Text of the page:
(yʊrō'pēӘm) [from Europe], metallic chemical element; symbol Eu; at. no. 63; at. wt. 151.964; m.p. about 820 degrees Celsius; b.p. about 1,600 degrees Celsius; sp. gr. 5.25 at 25 degrees Celsius; valence +2 or +3. Europium is a ductile silvery-white metal; it is both rare and expensive. It is a member of Group 3 of the periodic table. Its oxides are found in minerals with the other rare earths. Europium has been identified in the sun and some stars by spectroscopy. Its physical properties are like those of the other members of the lanthanide series, but many of its chemical properties are more like those of calcium. The most reactive of the rare-earth metals, it tarnishes quickly in air at room temperature and ignites and burns above 150 degrees Celsius. It reacts readily with water. Twenty-one isotopes of europium are known, most of them unstable. Since it is a good neutron absorber, europium metal is used in nuclear reactor control rods. Europium oxide, a pinkish powder, is used to activate red phosphors in the manufacture of color television picture tubes. The discovery of europium is credited to Eugène Demarcay, who isolated fairly pure europium oxide in 1901.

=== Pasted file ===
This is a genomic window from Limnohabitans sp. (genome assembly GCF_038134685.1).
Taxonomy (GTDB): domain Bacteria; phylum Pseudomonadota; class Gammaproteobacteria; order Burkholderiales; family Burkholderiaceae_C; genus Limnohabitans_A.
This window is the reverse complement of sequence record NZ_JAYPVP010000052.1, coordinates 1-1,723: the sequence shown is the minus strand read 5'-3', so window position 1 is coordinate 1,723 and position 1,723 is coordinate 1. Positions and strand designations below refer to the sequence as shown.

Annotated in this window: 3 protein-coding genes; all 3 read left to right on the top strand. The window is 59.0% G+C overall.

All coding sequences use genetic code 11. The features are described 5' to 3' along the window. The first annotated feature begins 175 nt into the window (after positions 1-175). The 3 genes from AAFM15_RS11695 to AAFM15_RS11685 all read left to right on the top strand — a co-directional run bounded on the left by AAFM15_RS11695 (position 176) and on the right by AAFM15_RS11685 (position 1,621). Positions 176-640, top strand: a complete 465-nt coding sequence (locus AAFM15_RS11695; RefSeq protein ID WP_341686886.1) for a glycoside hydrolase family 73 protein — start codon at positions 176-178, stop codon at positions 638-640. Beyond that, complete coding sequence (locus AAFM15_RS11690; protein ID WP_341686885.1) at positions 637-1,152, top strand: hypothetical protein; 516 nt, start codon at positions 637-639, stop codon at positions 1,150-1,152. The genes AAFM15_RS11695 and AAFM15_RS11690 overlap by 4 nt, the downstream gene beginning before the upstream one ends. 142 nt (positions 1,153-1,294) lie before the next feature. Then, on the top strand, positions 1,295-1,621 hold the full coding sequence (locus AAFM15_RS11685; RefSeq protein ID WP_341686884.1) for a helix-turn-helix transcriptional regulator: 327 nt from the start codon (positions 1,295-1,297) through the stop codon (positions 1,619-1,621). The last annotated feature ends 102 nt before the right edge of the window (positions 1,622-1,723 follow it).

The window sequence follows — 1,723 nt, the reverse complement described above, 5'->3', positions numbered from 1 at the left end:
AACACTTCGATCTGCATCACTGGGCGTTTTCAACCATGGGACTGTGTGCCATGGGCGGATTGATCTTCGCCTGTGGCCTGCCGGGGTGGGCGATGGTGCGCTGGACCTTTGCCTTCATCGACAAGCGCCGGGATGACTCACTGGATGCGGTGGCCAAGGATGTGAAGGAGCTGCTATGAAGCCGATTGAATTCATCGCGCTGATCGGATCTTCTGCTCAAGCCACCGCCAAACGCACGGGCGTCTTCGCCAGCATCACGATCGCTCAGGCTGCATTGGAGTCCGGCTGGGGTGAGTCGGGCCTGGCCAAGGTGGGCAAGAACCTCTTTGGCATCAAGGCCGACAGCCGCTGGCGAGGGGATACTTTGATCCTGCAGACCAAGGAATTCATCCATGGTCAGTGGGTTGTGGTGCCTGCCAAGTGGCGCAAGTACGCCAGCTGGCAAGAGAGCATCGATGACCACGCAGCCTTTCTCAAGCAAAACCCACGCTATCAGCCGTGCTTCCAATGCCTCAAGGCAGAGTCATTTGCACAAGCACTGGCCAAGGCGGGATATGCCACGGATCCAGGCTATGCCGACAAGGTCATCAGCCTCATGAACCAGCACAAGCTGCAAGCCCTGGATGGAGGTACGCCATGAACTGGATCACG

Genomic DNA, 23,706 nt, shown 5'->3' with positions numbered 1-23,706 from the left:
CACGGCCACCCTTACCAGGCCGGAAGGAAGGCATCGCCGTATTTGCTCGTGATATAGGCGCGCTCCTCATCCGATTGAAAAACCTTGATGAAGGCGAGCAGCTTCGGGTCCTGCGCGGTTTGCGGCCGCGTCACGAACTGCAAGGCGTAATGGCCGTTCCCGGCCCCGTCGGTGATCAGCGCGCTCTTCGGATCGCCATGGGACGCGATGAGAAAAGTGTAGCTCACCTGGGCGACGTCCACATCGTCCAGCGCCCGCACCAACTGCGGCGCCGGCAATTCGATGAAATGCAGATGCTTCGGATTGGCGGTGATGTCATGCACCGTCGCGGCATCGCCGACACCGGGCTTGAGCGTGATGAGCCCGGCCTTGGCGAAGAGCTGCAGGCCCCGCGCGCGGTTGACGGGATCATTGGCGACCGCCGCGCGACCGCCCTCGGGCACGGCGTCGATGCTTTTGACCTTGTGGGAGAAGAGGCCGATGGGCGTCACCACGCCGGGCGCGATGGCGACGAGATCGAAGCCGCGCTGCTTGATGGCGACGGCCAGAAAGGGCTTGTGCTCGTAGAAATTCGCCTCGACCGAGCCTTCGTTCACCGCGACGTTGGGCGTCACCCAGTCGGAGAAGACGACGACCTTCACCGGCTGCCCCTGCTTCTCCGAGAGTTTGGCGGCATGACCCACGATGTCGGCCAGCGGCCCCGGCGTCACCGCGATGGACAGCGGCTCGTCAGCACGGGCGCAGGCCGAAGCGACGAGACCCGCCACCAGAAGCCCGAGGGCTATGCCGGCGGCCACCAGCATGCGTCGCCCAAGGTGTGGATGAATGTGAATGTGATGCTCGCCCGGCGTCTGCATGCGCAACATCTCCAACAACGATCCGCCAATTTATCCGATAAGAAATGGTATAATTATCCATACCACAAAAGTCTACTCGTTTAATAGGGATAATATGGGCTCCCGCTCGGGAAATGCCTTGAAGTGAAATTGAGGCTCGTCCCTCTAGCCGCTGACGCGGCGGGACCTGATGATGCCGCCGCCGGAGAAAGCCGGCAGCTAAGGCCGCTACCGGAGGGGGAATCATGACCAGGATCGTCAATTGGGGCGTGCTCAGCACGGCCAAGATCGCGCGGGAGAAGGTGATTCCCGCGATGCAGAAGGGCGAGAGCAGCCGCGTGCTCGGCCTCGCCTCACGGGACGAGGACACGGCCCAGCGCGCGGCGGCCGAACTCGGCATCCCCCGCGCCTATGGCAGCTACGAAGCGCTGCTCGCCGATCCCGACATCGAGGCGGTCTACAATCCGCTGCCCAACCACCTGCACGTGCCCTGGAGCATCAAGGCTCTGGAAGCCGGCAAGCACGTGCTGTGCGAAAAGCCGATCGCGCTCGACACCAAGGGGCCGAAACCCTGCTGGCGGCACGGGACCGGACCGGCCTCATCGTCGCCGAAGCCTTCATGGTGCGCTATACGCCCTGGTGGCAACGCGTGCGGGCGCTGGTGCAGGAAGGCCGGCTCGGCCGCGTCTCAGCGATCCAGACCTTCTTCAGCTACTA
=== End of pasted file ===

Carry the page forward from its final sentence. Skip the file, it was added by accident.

Europium is the most reactive of the lanthanides, the so-called rare earth metals, and one of the rarest ( atomic number =63; relative atomic...
(tûr'bēӘm) [from Ytterby, a village in Sweden], metallic chemical element; symbol Tb; at. no. 65; at. wt. 158.92535; m.p. 1,356 degrees Celsius; b.p
(dĭsprō'zēӘm) [Gr.,=hard to get at], metallic chemical element; symbol Dy; at. no. 66; at. wt. 162.500; m.p. 1,412 degrees Celsius; b.p. 2,562 degre